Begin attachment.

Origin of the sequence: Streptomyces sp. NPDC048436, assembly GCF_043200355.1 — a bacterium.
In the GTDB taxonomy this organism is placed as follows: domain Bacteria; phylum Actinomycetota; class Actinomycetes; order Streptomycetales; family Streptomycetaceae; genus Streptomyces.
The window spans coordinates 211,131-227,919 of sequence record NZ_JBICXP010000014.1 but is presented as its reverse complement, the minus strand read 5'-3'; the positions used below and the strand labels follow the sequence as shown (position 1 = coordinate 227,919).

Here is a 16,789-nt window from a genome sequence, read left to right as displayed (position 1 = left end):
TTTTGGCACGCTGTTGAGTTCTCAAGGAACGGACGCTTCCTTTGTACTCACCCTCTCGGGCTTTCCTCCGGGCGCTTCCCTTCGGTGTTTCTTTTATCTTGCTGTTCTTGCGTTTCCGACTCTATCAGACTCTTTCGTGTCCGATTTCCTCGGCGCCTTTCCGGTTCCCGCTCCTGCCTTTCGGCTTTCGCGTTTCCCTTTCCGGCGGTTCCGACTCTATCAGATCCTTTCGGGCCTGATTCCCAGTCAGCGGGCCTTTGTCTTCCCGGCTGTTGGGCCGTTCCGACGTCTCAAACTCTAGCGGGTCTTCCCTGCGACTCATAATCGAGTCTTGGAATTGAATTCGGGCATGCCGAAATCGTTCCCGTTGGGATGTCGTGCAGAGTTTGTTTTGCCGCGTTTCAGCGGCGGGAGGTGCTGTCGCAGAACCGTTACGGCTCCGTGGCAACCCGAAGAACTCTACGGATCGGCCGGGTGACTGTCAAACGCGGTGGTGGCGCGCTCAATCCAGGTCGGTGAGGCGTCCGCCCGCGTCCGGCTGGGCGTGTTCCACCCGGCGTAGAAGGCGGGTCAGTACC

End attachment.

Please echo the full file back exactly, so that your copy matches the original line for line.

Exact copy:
Origin of the sequence: Streptomyces sp. NPDC048436, assembly GCF_043200355.1 — a bacterium.
In the GTDB taxonomy this organism is placed as follows: domain Bacteria; phylum Actinomycetota; class Actinomycetes; order Streptomycetales; family Streptomycetaceae; genus Streptomyces.
The window spans coordinates 211,131-227,919 of sequence record NZ_JBICXP010000014.1 but is presented as its reverse complement, the minus strand read 5'-3'; the positions used below and the strand labels follow the sequence as shown (position 1 = coordinate 227,919).

Here is a 16,789-nt window from a genome sequence, read left to right as displayed (position 1 = left end):
TTTTGGCACGCTGTTGAGTTCTCAAGGAACGGACGCTTCCTTTGTACTCACCCTCTCGGGCTTTCCTCCGGGCGCTTCCCTTCGGTGTTTCTTTTATCTTGCTGTTCTTGCGTTTCCGACTCTATCAGACTCTTTCGTGTCCGATTTCCTCGGCGCCTTTCCGGTTCCCGCTCCTGCCTTTCGGCTTTCGCGTTTCCCTTTCCGGCGGTTCCGACTCTATCAGATCCTTTCGGGCCTGATTCCCAGTCAGCGGGCCTTTGTCTTCCCGGCTGTTGGGCCGTTCCGACGTCTCAAACTCTAGCGGGTCTTCCCTGCGACTCATAATCGAGTCTTGGAATTGAATTCGGGCATGCCGAAATCGTTCCCGTTGGGATGTCGTGCAGAGTTTGTTTTGCCGCGTTTCAGCGGCGGGAGGTGCTGTCGCAGAACCGTTACGGCTCCGTGGCAACCCGAAGAACTCTACGGATCGGCCGGGTGACTGTCAAACGCGGTGGTGGCGCGCTCAATCCAGGTCGGTGAGGCGTCCGCCCGCGTCCGGCTGGGCGTGTTCCACCCGGCGTAGAAGGCGGGTCAGTACC